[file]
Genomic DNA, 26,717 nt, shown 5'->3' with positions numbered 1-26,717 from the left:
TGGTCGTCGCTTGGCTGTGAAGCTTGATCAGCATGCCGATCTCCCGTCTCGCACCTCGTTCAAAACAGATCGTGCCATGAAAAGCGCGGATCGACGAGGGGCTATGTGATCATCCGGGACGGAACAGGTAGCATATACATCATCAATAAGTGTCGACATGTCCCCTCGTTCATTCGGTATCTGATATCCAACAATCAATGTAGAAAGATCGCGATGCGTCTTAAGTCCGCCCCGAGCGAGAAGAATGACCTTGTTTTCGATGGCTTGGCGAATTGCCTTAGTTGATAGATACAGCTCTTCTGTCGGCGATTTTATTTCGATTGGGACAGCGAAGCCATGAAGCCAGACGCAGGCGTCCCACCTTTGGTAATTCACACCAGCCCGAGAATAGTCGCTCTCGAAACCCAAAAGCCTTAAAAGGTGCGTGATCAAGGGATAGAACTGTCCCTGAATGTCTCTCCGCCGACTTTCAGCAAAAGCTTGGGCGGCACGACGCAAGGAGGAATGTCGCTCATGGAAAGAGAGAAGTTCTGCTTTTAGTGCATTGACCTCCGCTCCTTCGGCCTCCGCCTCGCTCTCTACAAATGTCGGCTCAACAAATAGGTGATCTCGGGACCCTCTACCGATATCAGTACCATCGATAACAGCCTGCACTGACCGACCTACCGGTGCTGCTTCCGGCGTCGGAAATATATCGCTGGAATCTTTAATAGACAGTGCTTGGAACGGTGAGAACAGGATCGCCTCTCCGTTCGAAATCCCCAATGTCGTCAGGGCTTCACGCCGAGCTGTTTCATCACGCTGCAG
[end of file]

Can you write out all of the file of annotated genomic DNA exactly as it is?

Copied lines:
Genomic DNA, 26,717 nt, shown 5'->3' with positions numbered 1-26,717 from the left:
TGGTCGTCGCTTGGCTGTGAAGCTTGATCAGCATGCCGATCTCCCGTCTCGCACCTCGTTCAAAACAGATCGTGCCATGAAAAGCGCGGATCGACGAGGGGCTATGTGATCATCCGGGACGGAACAGGTAGCATATACATCATCAATAAGTGTCGACATGTCCCCTCGTTCATTCGGTATCTGATATCCAACAATCAATGTAGAAAGATCGCGATGCGTCTTAAGTCCGCCCCGAGCGAGAAGAATGACCTTGTTTTCGATGGCTTGGCGAATTGCCTTAGTTGATAGATACAGCTCTTCTGTCGGCGATTTTATTTCGATTGGGACAGCGAAGCCATGAAGCCAGACGCAGGCGTCCCACCTTTGGTAATTCACACCAGCCCGAGAATAGTCGCTCTCGAAACCCAAAAGCCTTAAAAGGTGCGTGATCAAGGGATAGAACTGTCCCTGAATGTCTCTCCGCCGACTTTCAGCAAAAGCTTGGGCGGCACGACGCAAGGAGGAATGTCGCTCATGGAAAGAGAGAAGTTCTGCTTTTAGTGCATTGACCTCCGCTCCTTCGGCCTCCGCCTCGCTCTCTACAAATGTCGGCTCAACAAATAGGTGATCTCGGGACCCTCTACCGATATCAGTACCATCGATAACAGCCTGCACTGACCGACCTACCGGTGCTGCTTCCGGCGTCGGAAATATATCGCTGGAATCTTTAATAGACAGTGCTTGGAACGGTGAGAACAGGATCGCCTCTCCGTTCGAAATCCCCAATGTCGTCAGGGCTTCACGCCGAGCTGTTTCATCACGCTGCAG